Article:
The unsupported, sagging seat bottom is probably the worst we’ve seen when you’re dealing with a lot of weight. Hammock style seats are always more difficult to use than bench style seats because they sag under the weight of your kids.
Sagging Schwinn Shuttle Seat vs. Supportive Bench Seat
But many trailers with hammock seats have the fabric pulled more taut, making them a bit more supportive. Those nicer hammock seats are also usually raised above the bottom of the trailer so that there’s a footwell for a child to comfortably rest their legs.
That’s definitely not the case here. The Shuttle’s seat is literally the bottom of the trailer, and when it sags, a child’s legs and feet have no where to go but straight out or sprawled to the sides. The distance between the seat and the front of the trailer is shorter than other trailers, providing even less leg space than a trailer like the Instep Take 2.
In the Shuttle bike trailer, two kids will sag together in the middle, and buckling kids is kind of a pain. As kids get heavier and the sag becomes more drastic, shifting your child’s weight to access the buckles is a major pain point.
Our main tester was 43 pounds, admittedly a tad over the 40 pound limit. (She’s only 3.5 years old!) The first time it took me several minutes to get her buckled, and the entire time she was screaming at me to get her out. The crotch strap was digging into her crotch and she was not having it.
I’m speaking to the heavy end of the weight spectrum here, but if you plan on using this trailer with older kids, or for several years as your child grows older, it’s something you need to consider.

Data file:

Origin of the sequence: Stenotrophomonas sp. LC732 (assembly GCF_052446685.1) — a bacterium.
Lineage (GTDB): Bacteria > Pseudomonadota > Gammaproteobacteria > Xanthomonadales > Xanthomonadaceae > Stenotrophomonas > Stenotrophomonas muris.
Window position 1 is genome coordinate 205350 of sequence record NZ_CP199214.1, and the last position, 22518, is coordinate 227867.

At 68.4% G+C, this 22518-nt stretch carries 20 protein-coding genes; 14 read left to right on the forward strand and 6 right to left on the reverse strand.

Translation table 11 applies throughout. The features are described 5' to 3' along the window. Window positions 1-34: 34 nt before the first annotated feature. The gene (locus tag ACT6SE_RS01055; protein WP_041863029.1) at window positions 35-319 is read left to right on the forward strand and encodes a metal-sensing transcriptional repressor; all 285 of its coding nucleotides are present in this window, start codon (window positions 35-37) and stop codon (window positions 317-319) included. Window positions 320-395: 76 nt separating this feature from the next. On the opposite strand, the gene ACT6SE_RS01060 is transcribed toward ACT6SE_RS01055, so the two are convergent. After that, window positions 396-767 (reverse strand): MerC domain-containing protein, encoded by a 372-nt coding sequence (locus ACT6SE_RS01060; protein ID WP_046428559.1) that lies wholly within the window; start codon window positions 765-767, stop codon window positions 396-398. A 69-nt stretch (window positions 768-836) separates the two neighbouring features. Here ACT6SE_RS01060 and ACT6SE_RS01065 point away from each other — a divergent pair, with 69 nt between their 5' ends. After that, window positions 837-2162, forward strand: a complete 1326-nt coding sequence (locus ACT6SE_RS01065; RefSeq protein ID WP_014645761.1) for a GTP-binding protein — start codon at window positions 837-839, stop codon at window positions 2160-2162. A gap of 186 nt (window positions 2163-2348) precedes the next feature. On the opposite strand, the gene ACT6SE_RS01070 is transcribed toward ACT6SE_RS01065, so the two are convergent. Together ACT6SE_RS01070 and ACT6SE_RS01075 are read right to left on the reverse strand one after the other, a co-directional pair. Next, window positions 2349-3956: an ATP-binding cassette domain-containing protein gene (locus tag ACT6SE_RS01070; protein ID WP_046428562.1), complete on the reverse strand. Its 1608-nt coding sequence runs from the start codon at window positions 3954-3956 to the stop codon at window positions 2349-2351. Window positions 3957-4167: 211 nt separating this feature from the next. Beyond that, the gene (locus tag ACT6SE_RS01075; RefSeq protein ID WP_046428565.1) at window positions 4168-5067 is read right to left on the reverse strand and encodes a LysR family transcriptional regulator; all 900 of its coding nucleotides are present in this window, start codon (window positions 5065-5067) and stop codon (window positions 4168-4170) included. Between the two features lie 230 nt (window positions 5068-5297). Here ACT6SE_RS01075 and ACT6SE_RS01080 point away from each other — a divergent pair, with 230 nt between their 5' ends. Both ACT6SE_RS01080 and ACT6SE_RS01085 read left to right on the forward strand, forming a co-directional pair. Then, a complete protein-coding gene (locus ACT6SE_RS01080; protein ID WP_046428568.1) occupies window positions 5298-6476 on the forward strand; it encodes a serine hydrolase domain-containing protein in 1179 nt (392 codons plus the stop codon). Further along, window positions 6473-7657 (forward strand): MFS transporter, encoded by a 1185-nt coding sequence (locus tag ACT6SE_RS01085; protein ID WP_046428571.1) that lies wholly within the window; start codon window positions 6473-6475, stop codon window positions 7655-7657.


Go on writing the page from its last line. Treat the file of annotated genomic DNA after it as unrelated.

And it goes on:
3- Point Harness System + Lap Belt
The Schwinn Shuttle is the only bike trailer we know of that only has a 3-point harness. The additional lap belt could loosely be considered to make it a 5-point harness.
However, the lap belt can’t be pulled snug around a child’s waist and isn’t as precise a fit as a true 5-point harness. Honestly, we thought the lap belt was a bit pointless. Additionally, it’s just one lap belt, so if you’re carrying two kids of various sizes, getting a snug fit will be even more difficult.
Additionally, the shoulders straps of the harness are sewn into the back of the trailer and cannot be adjusted higher or lower to match the height of a child’s shoulder. Every other bike trailer we’ve tested can, although with varying degrees of helpfulness.
With our 42″ tall 3-year-old, the straps started in a good spot just above her shoulder. While we didn’t get a chance to put a 1 or 2 year old in this trailer, the straps will most certainly sit much higher than a smaller child’s shoulder, making a snug harness fit more challenging.
The shoulder straps are also spaced quite close together – just 4″ between them. By comparison, the width between the straps in our other trailers we had sitting around ranged from 4.75″ – 5.5″. As a result, the Schwinn Shuttle’s shoulder straps sit closer to the neck, rather than on the shoulders, and may dig into your child’s neck.